Citizen science at the forefront

Citizen science is defined as work undertaken by civic educators and scientists together with citizen communities to advance science, foster a broad scientific mentality, and/or encourage democratic engagement, which allows people in society to join the debate about complex modern problems.

MICS innovation

Citizen science is emerging as an important mechanism for informing policy. However, neither policymakers nor scientists currently have enough empirical evidence on how citizen science contributes to scientific discoveries and benefits society overall. Innovative approaches and a more diverse array of citizen-science evaluation-tools are needed to plan and implement projects in ways that lead to more powerful scientific outcomes and subsequent impacts. To explore these approaches and develop these tools (frameworks, guidelines, recommendations and applications), the MICS project will focus on an interdisciplinary priority area of scientific enquiry where citizen science can be at the forefront, known as nature-based solutions (NBSs). The project will research new solutions for evaluating the social and environmental impacts of citizen science.


In order to fully capture the potential of Citizen Science in terms of knowledge co-creation in applied settings, a diverse range of stakeholders is involved in the co-design process as early as possible, namely:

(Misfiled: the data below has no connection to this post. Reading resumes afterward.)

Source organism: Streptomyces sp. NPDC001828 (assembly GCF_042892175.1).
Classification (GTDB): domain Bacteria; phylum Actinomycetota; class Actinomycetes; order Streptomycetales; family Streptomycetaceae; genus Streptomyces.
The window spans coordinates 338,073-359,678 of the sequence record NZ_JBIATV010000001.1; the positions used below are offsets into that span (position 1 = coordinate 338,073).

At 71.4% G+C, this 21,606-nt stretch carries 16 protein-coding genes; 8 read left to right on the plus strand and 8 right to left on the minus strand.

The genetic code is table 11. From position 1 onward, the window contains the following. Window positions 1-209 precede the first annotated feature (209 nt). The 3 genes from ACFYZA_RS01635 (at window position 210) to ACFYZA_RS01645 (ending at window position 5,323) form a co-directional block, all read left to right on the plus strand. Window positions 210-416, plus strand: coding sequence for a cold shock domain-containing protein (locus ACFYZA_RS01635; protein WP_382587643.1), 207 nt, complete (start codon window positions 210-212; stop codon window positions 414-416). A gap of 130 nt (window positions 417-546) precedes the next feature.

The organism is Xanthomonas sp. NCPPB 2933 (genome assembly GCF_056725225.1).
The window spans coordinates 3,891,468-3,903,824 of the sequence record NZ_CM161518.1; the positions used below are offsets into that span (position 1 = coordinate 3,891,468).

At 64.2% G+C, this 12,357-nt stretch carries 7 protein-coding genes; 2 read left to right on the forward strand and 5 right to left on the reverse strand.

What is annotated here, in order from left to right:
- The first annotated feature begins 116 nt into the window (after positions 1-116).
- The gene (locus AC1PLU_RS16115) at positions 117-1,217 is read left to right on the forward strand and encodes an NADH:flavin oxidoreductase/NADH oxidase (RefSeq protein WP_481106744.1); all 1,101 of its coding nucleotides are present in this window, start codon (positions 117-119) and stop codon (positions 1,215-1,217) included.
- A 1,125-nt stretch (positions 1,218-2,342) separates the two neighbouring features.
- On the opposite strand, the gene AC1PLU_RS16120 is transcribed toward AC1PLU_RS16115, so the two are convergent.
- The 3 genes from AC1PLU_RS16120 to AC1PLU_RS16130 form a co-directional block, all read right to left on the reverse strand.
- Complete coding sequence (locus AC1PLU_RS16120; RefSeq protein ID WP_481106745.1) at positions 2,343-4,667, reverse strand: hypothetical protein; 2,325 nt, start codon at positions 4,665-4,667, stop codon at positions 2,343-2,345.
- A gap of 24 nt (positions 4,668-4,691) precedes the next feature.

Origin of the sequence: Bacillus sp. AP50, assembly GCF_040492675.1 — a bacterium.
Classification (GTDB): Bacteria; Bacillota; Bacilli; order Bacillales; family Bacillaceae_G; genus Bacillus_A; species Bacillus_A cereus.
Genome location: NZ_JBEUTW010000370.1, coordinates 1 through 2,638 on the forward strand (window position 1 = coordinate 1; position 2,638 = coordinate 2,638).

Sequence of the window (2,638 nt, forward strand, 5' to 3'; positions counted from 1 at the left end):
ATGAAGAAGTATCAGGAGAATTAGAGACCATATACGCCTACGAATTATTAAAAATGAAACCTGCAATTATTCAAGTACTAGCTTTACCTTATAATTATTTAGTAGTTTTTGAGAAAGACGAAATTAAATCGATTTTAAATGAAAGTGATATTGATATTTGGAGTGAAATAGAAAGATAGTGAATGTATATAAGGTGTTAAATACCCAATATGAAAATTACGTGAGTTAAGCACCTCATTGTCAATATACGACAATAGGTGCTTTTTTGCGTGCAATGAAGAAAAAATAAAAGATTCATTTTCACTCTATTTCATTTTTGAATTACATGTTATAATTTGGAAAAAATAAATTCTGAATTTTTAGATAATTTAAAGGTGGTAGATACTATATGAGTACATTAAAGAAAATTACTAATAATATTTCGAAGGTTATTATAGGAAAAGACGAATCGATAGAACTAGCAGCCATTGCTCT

• citizens, communities and civil society organisations;
  • scientists;
  • public sector actors - legislative (policymakers);
  • public sector actors - executive (local authorities; implementing agencies);
  • industry/private sector.

Output, outcome and impact


  • It is what is directly produced or supplied by an activity or intervention, for example, the observations collected.
  • It consists of tangible data, products or services produced as a result of the activities or interventions (and can be subject to external factors). ​  


  • It is the immediate change in a situation, including behavioural changes that result from the outputs. It can be intended and unintended, positive and negative. For example, an unintended outcome of a citizen-science project carried out in collaboration with an oil company can be greenwashing.
  • It has a clear link with the intervention and is influenced by external factors as well. ​  


  • It broadly defines the (widespread) changes over a longer period that result from an accumulation of outcomes and affect the wider economy and society, for example, a change in legislation. ​ 
  • It is strongly influenced by external factors. ​ 
This project has received funding from the European Union’s Horizon 2020 research and innovation programme under grant agreement No 824711.


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MICS, 2019-2021
Photo credits: River Restoration Centre